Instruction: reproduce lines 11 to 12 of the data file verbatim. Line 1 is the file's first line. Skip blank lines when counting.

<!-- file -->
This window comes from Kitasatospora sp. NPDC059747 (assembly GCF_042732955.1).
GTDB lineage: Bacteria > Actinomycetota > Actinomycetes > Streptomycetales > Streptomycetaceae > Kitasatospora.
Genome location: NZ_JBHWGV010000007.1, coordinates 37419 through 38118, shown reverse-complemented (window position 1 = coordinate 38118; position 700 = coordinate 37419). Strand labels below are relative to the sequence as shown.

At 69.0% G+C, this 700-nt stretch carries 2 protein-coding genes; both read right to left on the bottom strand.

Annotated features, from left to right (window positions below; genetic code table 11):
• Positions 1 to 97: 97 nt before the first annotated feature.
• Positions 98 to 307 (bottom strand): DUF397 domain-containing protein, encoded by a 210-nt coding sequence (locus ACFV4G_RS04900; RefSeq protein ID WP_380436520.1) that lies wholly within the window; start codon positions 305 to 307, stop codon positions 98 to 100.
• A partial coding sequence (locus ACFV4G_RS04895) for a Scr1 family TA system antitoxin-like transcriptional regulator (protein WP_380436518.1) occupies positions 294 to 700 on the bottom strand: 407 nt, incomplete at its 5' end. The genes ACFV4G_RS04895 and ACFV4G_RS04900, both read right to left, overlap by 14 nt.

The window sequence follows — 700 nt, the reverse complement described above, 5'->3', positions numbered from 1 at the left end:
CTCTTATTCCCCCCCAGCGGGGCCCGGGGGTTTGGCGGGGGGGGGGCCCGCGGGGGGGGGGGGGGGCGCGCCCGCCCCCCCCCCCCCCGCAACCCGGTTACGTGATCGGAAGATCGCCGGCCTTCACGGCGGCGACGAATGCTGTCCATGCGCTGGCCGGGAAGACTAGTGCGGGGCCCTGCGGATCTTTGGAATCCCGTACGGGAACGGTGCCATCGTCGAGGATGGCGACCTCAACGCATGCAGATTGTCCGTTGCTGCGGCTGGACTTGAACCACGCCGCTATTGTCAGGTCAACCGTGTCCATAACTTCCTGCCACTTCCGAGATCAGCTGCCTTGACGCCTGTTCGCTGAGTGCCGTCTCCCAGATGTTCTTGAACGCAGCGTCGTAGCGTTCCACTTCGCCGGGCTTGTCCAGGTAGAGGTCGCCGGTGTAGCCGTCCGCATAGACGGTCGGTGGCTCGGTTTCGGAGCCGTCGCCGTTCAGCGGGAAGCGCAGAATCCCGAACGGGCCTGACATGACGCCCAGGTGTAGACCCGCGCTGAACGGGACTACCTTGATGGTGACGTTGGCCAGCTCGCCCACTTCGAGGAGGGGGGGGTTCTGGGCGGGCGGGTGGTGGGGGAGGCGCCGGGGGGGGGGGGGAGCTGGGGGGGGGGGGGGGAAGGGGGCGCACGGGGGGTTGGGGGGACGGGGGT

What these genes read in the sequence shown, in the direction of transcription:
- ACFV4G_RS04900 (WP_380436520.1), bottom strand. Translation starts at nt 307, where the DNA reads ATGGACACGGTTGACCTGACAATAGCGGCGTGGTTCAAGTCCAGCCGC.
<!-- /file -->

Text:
What these genes read in the sequence shown, in the direction of transcription:
- ACFV4G_RS04900 (WP_380436520.1), bottom strand. Translation starts at nt 307, where the DNA reads ATGGACACGGTTGACCTGACAATAGCGGCGTGGTTCAAGTCCAGCCGC.